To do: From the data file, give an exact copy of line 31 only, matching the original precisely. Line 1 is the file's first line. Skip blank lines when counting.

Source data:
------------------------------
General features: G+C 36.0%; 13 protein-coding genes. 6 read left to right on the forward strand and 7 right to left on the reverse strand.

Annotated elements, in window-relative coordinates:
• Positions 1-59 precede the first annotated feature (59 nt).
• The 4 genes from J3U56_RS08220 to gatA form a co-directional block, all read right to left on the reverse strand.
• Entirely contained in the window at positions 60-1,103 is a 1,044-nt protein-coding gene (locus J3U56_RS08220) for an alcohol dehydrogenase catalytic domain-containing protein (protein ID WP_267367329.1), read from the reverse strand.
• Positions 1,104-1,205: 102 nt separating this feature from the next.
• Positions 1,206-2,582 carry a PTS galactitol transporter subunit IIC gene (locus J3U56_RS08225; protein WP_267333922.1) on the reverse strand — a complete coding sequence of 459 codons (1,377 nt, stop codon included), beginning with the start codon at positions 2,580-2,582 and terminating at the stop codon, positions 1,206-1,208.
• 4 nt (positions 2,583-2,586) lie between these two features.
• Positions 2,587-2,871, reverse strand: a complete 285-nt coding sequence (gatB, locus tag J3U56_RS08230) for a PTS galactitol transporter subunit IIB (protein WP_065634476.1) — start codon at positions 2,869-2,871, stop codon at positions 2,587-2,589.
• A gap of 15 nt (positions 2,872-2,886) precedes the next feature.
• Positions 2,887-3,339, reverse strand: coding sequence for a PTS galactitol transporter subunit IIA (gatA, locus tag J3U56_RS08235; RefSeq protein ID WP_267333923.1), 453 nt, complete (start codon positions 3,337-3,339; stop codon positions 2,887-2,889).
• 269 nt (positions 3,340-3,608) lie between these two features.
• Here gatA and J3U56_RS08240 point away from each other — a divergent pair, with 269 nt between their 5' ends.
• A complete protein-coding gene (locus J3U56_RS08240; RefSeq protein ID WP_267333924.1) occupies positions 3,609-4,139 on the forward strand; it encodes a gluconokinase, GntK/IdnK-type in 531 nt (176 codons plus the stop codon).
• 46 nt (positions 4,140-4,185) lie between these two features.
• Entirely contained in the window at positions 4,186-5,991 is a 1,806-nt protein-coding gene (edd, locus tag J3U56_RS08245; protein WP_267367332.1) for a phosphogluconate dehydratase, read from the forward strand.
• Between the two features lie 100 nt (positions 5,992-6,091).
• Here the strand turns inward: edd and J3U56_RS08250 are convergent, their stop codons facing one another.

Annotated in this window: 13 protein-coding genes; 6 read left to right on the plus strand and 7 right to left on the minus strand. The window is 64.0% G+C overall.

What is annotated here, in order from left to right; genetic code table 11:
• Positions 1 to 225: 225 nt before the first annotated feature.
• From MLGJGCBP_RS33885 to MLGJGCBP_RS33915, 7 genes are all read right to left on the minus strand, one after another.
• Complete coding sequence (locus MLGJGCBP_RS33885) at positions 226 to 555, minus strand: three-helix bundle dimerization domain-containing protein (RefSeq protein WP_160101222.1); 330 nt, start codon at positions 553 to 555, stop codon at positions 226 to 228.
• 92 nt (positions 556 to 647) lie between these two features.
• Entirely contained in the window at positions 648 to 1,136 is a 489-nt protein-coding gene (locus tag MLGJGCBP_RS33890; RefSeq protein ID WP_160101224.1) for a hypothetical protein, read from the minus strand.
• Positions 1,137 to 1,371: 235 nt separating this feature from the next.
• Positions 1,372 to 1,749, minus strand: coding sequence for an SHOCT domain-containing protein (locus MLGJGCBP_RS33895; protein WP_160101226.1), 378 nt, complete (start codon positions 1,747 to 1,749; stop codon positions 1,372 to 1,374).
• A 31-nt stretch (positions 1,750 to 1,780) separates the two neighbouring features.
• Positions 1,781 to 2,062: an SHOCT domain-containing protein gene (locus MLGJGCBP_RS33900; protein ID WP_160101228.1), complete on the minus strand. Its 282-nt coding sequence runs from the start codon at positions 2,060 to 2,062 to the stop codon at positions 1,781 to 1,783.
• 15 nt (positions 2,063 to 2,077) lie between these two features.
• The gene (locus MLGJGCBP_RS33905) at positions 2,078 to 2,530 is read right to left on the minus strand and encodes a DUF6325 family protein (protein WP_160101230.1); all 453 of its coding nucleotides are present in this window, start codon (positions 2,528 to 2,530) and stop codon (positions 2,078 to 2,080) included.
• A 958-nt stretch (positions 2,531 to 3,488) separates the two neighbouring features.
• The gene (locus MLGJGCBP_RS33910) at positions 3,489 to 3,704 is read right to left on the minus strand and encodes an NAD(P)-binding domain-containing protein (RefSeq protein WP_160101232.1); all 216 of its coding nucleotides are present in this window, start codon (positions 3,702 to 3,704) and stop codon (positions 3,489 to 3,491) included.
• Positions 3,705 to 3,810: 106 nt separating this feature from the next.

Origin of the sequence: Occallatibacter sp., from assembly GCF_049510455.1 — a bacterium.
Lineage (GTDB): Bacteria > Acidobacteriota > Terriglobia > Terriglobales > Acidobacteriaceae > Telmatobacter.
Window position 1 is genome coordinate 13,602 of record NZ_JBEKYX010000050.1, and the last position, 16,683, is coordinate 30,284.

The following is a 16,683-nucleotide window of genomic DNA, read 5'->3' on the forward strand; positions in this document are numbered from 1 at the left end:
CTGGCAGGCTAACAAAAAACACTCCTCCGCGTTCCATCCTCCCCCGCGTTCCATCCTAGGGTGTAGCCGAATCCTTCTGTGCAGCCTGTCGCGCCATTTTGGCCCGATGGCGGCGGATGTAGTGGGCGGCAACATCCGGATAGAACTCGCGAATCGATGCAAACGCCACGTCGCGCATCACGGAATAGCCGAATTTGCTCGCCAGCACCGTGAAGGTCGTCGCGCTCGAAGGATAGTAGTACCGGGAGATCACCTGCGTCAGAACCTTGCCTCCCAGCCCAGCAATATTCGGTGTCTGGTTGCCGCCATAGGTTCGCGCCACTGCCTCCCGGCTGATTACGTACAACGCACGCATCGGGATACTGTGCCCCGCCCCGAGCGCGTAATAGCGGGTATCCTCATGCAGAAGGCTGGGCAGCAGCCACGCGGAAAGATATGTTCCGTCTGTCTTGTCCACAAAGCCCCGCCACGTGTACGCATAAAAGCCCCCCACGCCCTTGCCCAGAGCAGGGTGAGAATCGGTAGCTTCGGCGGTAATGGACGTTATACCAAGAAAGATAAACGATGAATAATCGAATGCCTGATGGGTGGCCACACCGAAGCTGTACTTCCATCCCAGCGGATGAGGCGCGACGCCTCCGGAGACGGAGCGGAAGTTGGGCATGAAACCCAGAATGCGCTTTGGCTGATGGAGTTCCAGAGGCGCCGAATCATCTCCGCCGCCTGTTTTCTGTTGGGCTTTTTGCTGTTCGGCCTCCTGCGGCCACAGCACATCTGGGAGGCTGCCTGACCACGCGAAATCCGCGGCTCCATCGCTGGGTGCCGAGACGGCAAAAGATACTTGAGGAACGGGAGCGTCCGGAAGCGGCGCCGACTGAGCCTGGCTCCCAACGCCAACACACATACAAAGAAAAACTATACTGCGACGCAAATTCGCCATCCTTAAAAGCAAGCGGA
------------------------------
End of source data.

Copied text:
• The gene (locus MLGJGCBP_RS33905) at positions 2,078 to 2,530 is read right to left on the minus strand and encodes a DUF6325 family protein (protein WP_160101230.1); all 453 of its coding nucleotides are present in this window, start codon (positions 2,528 to 2,530) and stop codon (positions 2,078 to 2,080) included.